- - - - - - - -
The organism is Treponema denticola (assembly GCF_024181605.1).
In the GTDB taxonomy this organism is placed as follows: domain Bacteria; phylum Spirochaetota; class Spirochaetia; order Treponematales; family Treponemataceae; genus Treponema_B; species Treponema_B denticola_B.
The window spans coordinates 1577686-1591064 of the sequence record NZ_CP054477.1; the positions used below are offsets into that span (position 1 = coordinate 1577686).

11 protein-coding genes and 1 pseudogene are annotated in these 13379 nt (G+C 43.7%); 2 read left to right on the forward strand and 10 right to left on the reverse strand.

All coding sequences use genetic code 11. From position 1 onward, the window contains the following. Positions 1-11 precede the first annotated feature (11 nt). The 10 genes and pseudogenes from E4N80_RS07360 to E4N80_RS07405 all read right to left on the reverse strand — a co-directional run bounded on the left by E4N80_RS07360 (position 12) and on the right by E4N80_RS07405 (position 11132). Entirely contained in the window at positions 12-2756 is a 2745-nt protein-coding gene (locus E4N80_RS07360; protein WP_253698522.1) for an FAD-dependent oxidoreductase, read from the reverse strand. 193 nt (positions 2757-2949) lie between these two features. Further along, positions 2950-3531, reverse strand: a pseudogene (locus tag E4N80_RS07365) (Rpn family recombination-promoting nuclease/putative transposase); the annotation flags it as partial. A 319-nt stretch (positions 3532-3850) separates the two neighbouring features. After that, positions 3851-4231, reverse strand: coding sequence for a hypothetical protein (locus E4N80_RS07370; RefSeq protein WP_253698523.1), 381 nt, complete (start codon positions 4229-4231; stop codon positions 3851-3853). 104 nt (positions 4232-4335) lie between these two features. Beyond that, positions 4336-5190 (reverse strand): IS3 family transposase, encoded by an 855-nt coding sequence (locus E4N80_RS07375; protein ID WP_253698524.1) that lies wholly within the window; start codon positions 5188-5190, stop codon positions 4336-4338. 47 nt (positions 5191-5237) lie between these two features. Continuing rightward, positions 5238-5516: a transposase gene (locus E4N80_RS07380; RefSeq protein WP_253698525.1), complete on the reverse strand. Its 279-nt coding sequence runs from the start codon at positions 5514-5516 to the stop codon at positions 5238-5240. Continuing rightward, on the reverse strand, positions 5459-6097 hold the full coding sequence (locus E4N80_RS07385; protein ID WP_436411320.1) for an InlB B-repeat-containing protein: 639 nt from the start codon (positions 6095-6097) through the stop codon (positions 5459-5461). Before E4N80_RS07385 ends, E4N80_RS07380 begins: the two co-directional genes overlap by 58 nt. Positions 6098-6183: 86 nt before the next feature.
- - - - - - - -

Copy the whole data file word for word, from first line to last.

The organism is Treponema denticola (assembly GCF_024181605.1).
In the GTDB taxonomy this organism is placed as follows: domain Bacteria; phylum Spirochaetota; class Spirochaetia; order Treponematales; family Treponemataceae; genus Treponema_B; species Treponema_B denticola_B.
The window spans coordinates 1577686-1591064 of the sequence record NZ_CP054477.1; the positions used below are offsets into that span (position 1 = coordinate 1577686).

11 protein-coding genes and 1 pseudogene are annotated in these 13379 nt (G+C 43.7%); 2 read left to right on the forward strand and 10 right to left on the reverse strand.

All coding sequences use genetic code 11. From position 1 onward, the window contains the following. Positions 1-11 precede the first annotated feature (11 nt). The 10 genes and pseudogenes from E4N80_RS07360 to E4N80_RS07405 all read right to left on the reverse strand — a co-directional run bounded on the left by E4N80_RS07360 (position 12) and on the right by E4N80_RS07405 (position 11132). Entirely contained in the window at positions 12-2756 is a 2745-nt protein-coding gene (locus E4N80_RS07360; protein WP_253698522.1) for an FAD-dependent oxidoreductase, read from the reverse strand. 193 nt (positions 2757-2949) lie between these two features. Further along, positions 2950-3531, reverse strand: a pseudogene (locus tag E4N80_RS07365) (Rpn family recombination-promoting nuclease/putative transposase); the annotation flags it as partial. A 319-nt stretch (positions 3532-3850) separates the two neighbouring features. After that, positions 3851-4231, reverse strand: coding sequence for a hypothetical protein (locus E4N80_RS07370; RefSeq protein WP_253698523.1), 381 nt, complete (start codon positions 4229-4231; stop codon positions 3851-3853). 104 nt (positions 4232-4335) lie between these two features. Beyond that, positions 4336-5190 (reverse strand): IS3 family transposase, encoded by an 855-nt coding sequence (locus E4N80_RS07375; protein ID WP_253698524.1) that lies wholly within the window; start codon positions 5188-5190, stop codon positions 4336-4338. 47 nt (positions 5191-5237) lie between these two features. Continuing rightward, positions 5238-5516: a transposase gene (locus E4N80_RS07380; RefSeq protein WP_253698525.1), complete on the reverse strand. Its 279-nt coding sequence runs from the start codon at positions 5514-5516 to the stop codon at positions 5238-5240. Continuing rightward, on the reverse strand, positions 5459-6097 hold the full coding sequence (locus E4N80_RS07385; protein ID WP_436411320.1) for an InlB B-repeat-containing protein: 639 nt from the start codon (positions 6095-6097) through the stop codon (positions 5459-5461). Before E4N80_RS07385 ends, E4N80_RS07380 begins: the two co-directional genes overlap by 58 nt. Positions 6098-6183: 86 nt before the next feature.